The urge to write was “like someone pulling my hair”, says Monica Dolan. It has proved a productive tug: a familiar face of British TV and film, the actor’s first play, The B*easts, is now debuting at the Fringe. A one-woman show, she’s also performing it – the first time she’s acted here too. No pressure then.
“It’s very frightening, writing!” she says, although she'd wanted to do it for a very long time. “It’s like someone nagging you all the time. I thought, this is getting silly, I’ve got lots of ideas, I’ve got to write some of these.”
There’s a big epic play stuck in a drawer somewhere, but this one-woman show format is a little more Edinburgh-friendly. Still, going solo brings its own challenges. She’s worried about “keeping the energy level of the whole piece up".
But Dolan is a veteran performer – on stage, she’s been a regular with the RSC including playing opposite Ian McKellen in King Lear. On screen, she won a Bafta for her portrayal of Rosemary West in Appropriate Adult, and has recently been seen in W1A, Witness for the Prosecution, Pride, and The Falling.
“I keep thinking, I did Jane Eyre with Shared Experience, and that was two and three quarter hours with loads of running! Surely it can’t be more demanding than that? But I suppose it’s just me…”
There is, I suggest, a pleasing directness in just one performer talking to an audience. “That’s what I’m really looking forward to,” she agrees. “I’ve always been very taken with that directness. I definitely wanted it to be a storytelling piece.”
What exactly the story is, I’m not at liberty to say – there’s a reveal halfway I’ve promised not to give away. Dolan plays a psychiatrist, recounting a case involving a young girl. It allows her to circle around some big, chewy topics: the sexualisation of children, the impact of sexting and internet porn, as well as the more old-fashioned pressures from the media on young women to look a certain way.
“I think it’s very difficult for young women now,” says Dolan, as we discuss the impact of social media and selfie culture. “My friend Emma Fielding posted a picture [on Facebook] of us in the Evening Standard when we were in our twenties, and she said ‘Do you remember – we didn’t care what we looked like?’ And look at everyone now. You’re measuring yourself all the time.”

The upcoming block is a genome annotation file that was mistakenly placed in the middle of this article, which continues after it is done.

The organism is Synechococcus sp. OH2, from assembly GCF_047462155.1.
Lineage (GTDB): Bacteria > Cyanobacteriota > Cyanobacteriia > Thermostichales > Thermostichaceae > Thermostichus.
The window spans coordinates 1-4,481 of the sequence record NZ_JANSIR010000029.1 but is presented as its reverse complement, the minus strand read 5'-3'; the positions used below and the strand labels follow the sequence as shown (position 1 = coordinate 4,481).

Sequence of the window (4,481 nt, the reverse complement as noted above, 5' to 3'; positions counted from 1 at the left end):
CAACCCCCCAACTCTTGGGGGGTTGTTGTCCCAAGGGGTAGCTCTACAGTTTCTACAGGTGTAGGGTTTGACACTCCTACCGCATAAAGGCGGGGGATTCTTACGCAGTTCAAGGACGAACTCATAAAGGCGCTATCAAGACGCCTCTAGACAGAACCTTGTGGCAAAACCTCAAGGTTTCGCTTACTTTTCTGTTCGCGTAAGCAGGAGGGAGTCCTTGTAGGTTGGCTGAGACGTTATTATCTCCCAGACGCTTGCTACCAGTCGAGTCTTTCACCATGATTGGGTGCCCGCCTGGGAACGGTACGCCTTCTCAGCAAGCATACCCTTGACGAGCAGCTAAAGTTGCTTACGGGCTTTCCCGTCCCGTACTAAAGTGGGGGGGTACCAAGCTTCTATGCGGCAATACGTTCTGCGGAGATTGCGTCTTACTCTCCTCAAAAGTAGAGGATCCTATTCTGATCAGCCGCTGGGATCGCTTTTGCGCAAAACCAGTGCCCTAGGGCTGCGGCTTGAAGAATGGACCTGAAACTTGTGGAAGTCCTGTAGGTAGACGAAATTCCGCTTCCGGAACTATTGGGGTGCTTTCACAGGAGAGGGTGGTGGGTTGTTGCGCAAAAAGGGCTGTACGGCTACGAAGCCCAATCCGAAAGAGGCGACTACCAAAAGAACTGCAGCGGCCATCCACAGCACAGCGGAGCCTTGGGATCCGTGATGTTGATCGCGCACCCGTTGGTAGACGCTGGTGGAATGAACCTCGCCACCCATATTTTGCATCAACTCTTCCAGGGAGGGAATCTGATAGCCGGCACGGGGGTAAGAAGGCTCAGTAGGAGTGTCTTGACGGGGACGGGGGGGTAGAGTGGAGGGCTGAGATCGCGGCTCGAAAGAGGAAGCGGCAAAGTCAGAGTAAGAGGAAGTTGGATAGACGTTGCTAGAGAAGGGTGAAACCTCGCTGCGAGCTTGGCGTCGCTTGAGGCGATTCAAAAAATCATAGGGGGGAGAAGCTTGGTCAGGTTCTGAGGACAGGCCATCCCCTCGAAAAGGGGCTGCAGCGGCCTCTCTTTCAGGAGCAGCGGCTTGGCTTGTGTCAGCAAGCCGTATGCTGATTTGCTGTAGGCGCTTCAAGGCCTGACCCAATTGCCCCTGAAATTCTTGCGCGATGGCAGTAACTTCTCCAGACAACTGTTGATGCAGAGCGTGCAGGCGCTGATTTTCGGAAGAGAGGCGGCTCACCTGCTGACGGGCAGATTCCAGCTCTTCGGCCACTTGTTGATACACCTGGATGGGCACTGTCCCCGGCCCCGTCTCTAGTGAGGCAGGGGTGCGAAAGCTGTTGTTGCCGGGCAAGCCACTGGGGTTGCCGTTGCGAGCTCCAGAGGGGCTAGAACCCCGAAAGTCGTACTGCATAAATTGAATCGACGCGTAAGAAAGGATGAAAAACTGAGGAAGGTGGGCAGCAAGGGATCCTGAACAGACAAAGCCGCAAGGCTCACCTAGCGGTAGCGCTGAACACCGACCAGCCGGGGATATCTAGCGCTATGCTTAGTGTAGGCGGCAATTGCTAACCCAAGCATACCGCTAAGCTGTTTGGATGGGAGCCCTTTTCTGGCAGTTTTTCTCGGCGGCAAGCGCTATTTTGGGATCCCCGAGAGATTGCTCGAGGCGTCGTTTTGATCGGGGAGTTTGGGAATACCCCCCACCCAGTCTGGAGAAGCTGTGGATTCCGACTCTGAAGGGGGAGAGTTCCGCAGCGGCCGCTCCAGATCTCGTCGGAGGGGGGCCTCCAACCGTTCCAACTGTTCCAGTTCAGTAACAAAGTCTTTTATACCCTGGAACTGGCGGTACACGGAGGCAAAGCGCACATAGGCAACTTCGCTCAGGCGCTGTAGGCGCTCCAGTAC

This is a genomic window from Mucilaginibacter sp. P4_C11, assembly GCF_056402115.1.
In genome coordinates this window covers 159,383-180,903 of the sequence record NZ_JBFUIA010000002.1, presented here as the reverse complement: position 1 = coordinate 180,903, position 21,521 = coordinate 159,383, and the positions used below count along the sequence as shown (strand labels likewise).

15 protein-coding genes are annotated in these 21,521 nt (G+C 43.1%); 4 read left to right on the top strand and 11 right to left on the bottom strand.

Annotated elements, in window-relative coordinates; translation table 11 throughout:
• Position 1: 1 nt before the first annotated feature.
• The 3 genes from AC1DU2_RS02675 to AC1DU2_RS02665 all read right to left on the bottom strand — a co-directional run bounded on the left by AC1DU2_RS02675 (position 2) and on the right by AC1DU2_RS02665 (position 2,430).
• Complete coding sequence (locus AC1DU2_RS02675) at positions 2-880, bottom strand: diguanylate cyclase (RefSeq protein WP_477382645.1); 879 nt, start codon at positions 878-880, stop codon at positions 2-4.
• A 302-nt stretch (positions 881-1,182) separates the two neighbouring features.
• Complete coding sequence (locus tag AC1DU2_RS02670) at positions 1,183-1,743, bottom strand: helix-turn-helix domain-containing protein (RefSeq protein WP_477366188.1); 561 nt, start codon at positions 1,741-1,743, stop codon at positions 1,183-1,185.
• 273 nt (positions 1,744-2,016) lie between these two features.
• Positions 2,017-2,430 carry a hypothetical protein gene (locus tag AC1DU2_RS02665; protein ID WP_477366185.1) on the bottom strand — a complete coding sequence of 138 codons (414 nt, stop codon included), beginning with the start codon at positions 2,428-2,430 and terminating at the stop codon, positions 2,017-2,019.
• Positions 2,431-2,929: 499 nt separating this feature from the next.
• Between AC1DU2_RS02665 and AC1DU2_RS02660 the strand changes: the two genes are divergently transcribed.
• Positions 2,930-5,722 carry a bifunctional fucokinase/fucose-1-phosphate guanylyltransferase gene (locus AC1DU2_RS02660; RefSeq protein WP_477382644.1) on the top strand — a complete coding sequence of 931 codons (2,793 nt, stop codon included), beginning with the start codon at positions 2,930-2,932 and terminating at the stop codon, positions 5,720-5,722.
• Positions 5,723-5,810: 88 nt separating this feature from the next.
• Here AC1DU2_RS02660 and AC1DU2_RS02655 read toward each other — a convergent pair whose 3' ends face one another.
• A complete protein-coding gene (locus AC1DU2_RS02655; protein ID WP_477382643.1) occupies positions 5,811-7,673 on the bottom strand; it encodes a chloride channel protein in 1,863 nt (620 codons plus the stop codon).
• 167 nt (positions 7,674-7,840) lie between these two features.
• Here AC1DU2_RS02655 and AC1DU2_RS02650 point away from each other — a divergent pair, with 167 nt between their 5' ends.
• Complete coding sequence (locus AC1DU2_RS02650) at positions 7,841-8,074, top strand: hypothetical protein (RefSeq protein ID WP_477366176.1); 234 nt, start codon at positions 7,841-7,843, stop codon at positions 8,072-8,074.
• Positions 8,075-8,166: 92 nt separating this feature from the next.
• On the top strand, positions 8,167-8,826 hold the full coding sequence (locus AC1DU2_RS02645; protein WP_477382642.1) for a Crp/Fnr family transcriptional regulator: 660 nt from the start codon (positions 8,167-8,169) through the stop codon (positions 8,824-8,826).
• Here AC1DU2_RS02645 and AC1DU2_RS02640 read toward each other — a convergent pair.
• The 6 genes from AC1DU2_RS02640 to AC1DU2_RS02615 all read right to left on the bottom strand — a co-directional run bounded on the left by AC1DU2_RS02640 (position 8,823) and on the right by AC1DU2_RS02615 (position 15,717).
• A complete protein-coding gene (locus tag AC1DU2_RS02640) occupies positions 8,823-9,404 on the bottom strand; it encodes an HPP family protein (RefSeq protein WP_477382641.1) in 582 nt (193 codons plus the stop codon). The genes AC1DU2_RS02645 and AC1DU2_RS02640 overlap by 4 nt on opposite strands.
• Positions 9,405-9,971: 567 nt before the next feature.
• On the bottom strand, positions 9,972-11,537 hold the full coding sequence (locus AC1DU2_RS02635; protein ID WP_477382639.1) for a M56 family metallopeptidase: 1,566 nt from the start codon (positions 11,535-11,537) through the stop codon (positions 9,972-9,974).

The initial spur for the show was seeing a strange statue when she was on a spa break. Looming over the pool was the bust of a girl, tiny except for an enormous chest. It got her thinking about the strange expectations we have of female bodies.
Walking around town, I can’t help thinking of all the mannequins around us with tiny figures—jutting hip bones, child-sized waists—yet vast boobs. That statue might have been an extreme example, but we’re surrounded by deeply improbable images of youthful yet sexualised femininity all the time. “Yes that’s true,” Dolan says. “It’s an odd combination – it’s a total freak of nature actually.”
It was the impact of such expectations on young girls she was particularly worried about. Dolan’s been talking to teachers about how they’re having to educate pupils in the dangers of sharing indecent images, as well as chatting to a psychotherapist friend about the number of young people they’re starting to see with issues around internet porn.
“He said we’ve got a really, really big problem and people aren’t realising the scale of it, in terms of young people’s sexual health and the images they’re [seeing], quite violently sexual images,” she recalls. “They’re discovering that part of themselves outside of the context of any intimacy.”
Still, every generation has their own moral panic around sex and sexualisation, especially in relation to modern technology – don’t they? Dolan doesn’t want to sensationalise the issue. She specifically made her narrator a ‘neutral’ character, “so she can lay out the whole story and it’s basically for the audience to decide… I wouldn’t want anyone to panic, but it’s an interesting thing to talk about.”
Dolan has been visiting the Fringe since she was young—“I used to go with my brother and his friends, we’d go camping and get the bus in”—but this is the first time she’s performed. It’s long been an ambition: “It’s an incredible atmosphere in Edinburgh, it’s not like anything else, there’s just so much performance energy. I love it. But I’ve never done the full month. When I tell people I’m going to do Edinburgh, this look comes over their face…” She laughs, before adding: “It's like they know something that I don’t know and I can only discover it when I get there.” Don't worry Monica, you will.